A round pair of forlorn eyes gazed up from the bed at Enda and the doctor who was giving him a guided tour of the hospital.
The Taoiseach looked concerned. "You look a bit depressed," he remarked. "Did you hear about the Budget?"
Now, if it had been a poorly two-legged creature, he or she might've taken a turn for the worse at Enda's most unsympathetic bedside manner. But the dog calmly took it on the muzzle.
No wonder Enda was a bit giddy – it's a rare occasion these days when any member of the Government gets a warmreception during a hospital visit. But this time he was in a literal rather than metaphorical dog-house.
But he was among furry friends in the Dublin Society for the Protection of Cruelty to Animals' (DSPCA) new full service veterinary hospital in Rathfarnham when he arrived to open their new facilities.
And it's quite a complex, consisting of the hospital, a 'hotel and spa' (kennel and grooming-parlour) and of course it has a busy rescue shelter which houses dogs, cats, horses, donkeys – and at the moment – a rescued pig and a three-foot-long snake.
Last year, the DSPCA took in over 4,000 animals.
And given the enthusiasm with which Enda bustled through the door, he might've well been looking for a bit of sanctuary himself from the ongoing dog-fights over cuts and abortion legislation.
The Taoiseach immediately took to Skip, a small, roly-poly terrier who was so named because he was discovered in a skip after some real beasties tried, unsuccessfully, to set him alight. "You won't leave here without a dog, Taoiseach," joked one of the staff.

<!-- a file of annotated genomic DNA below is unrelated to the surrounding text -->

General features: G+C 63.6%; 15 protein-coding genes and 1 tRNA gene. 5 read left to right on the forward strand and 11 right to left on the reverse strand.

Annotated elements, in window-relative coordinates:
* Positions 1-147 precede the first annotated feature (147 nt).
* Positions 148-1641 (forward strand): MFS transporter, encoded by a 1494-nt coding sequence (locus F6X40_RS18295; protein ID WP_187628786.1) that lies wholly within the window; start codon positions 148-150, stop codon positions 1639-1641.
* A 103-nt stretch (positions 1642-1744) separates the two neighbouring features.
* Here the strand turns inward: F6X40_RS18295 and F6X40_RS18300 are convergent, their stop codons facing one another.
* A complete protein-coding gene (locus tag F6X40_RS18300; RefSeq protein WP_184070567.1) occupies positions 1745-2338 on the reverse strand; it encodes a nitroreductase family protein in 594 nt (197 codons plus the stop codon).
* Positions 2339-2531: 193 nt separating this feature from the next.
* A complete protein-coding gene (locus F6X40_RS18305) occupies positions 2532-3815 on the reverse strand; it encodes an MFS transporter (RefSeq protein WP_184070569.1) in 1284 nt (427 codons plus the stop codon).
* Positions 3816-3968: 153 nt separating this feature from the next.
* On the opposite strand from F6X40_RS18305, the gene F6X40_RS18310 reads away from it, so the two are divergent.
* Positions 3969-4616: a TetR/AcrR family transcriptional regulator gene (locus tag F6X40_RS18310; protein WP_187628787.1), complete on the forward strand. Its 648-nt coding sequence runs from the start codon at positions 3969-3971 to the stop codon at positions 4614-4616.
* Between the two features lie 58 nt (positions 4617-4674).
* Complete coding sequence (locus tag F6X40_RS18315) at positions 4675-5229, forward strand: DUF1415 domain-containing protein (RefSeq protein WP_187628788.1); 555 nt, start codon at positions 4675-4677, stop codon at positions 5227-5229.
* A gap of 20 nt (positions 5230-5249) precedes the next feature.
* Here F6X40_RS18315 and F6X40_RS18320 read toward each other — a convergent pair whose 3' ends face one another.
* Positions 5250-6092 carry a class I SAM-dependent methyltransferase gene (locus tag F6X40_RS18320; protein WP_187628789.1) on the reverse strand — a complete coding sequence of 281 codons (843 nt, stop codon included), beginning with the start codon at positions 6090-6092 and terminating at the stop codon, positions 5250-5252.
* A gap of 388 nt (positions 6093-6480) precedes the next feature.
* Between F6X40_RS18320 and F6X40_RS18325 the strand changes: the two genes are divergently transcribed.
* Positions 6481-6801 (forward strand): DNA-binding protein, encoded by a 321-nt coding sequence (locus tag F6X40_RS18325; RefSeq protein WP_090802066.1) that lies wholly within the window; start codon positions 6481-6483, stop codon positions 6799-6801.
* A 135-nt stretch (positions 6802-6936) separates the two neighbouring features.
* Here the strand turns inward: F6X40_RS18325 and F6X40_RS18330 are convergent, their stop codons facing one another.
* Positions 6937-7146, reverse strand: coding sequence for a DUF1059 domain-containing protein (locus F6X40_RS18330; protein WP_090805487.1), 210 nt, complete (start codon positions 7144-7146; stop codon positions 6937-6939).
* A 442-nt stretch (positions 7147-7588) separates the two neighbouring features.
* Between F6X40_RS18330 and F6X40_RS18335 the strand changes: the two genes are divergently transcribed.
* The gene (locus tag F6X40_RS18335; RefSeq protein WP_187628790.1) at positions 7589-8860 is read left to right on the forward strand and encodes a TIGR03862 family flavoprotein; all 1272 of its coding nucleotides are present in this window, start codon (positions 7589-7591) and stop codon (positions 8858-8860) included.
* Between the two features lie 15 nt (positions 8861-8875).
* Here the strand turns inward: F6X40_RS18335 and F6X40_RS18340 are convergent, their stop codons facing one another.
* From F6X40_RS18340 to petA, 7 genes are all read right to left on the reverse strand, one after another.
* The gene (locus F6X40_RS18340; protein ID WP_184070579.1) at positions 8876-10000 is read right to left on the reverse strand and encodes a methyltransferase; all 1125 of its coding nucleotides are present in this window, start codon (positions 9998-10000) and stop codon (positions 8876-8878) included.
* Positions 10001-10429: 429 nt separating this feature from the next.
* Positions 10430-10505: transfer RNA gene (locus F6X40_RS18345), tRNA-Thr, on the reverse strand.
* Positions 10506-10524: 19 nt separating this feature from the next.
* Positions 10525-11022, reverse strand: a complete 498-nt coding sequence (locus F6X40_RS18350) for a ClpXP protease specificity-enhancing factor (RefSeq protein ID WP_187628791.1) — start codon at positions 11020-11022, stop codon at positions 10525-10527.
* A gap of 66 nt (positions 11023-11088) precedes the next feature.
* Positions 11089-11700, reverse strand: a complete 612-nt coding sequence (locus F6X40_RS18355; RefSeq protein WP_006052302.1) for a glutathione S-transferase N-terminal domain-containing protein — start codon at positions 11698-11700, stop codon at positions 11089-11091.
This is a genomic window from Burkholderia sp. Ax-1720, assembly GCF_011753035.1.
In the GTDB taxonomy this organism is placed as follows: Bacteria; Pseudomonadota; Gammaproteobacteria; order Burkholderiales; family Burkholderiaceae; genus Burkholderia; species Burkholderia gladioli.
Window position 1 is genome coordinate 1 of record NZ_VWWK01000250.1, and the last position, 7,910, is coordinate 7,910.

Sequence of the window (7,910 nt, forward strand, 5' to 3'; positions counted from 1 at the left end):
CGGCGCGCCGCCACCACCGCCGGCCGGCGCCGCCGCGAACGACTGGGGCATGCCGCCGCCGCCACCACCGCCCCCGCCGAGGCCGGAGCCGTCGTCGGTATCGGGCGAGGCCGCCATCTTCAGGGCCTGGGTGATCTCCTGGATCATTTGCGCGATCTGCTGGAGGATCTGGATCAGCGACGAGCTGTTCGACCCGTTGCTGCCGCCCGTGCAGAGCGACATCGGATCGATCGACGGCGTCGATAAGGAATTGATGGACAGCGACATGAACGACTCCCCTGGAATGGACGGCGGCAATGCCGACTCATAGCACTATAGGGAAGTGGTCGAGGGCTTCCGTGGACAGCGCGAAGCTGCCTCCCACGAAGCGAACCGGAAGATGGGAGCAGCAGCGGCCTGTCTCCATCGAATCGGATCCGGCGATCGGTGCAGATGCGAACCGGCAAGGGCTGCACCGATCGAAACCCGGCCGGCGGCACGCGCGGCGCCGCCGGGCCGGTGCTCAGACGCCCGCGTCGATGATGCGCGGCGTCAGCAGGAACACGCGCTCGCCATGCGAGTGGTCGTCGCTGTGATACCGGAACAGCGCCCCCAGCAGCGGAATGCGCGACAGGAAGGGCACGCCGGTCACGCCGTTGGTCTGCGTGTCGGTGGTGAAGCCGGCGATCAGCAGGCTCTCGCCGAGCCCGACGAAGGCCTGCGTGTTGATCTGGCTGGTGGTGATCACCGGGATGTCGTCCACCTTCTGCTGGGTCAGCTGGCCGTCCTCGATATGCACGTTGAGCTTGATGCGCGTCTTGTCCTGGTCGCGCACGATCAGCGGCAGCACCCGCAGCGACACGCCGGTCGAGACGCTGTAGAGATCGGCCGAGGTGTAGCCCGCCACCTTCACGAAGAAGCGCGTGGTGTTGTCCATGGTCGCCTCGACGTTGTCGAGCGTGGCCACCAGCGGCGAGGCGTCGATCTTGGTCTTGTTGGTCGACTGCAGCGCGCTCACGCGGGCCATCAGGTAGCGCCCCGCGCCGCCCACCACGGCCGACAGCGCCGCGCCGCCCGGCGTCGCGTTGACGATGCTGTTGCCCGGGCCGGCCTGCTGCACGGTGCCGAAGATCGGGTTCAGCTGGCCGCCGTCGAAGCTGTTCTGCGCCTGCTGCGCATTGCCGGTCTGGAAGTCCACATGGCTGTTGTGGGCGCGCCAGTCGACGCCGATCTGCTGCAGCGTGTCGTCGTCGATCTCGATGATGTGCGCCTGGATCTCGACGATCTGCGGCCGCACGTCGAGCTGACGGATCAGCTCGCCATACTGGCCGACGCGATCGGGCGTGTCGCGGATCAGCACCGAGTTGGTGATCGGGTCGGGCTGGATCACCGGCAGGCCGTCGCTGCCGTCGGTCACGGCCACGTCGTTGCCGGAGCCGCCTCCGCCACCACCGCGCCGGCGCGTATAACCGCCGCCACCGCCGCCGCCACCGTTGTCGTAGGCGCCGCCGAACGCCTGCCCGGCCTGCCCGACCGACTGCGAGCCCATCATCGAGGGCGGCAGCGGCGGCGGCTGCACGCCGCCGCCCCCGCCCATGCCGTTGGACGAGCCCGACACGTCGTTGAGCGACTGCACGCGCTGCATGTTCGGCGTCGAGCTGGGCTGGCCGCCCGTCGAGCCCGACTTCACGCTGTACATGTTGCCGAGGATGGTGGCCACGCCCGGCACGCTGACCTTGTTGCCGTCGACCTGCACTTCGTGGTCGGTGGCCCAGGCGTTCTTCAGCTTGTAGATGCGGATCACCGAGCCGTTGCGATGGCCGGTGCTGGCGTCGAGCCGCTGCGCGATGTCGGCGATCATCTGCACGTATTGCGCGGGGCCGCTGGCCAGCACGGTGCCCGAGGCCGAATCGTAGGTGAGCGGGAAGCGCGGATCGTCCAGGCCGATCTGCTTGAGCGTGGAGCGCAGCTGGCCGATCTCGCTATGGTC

And he admitted that his family were "between dogs" at the moment, as their last dog, Bounty, was killed last year.
"He met with the front of a car," explained a wistful Enda.
He was taken on a tour of the impressive facilities and met Timmy the cat who contradicted the belief that moggies always land on their feet, as he broke a leg falling down a flight of stairs.
And he checked out the kennels where 37 dog-guests are checked in at present.
"Each kennel has the dog's name, what they eat, and what they like and dislike," explained the centre's dog-trainer Alex Petrilli.
The centre is devised as a one-stop-shop for animal owners who can adopt a pet, avail of the medical services and even will the dog or cat back to the DSPCA who will then find a new home for the pet if its owner dies.
The Taoiseach was very impressed with Mr Petrilli, who owns a dog called Silvio.
"Alex has introduced playtime for the dogs – now this is very interesting, for they bring all the dogs out and they play in a group.
"And those who are not obeying the rules are taken out and put back into their kennels," he explained, and then a thought struck him.
"I think I might do the same with the Cabinet," he mused naughtily. One nearby wag whispered, "Poor oul James Reilly wouldn't see much daylight, so".
Now that's just playing ruff, doggone it.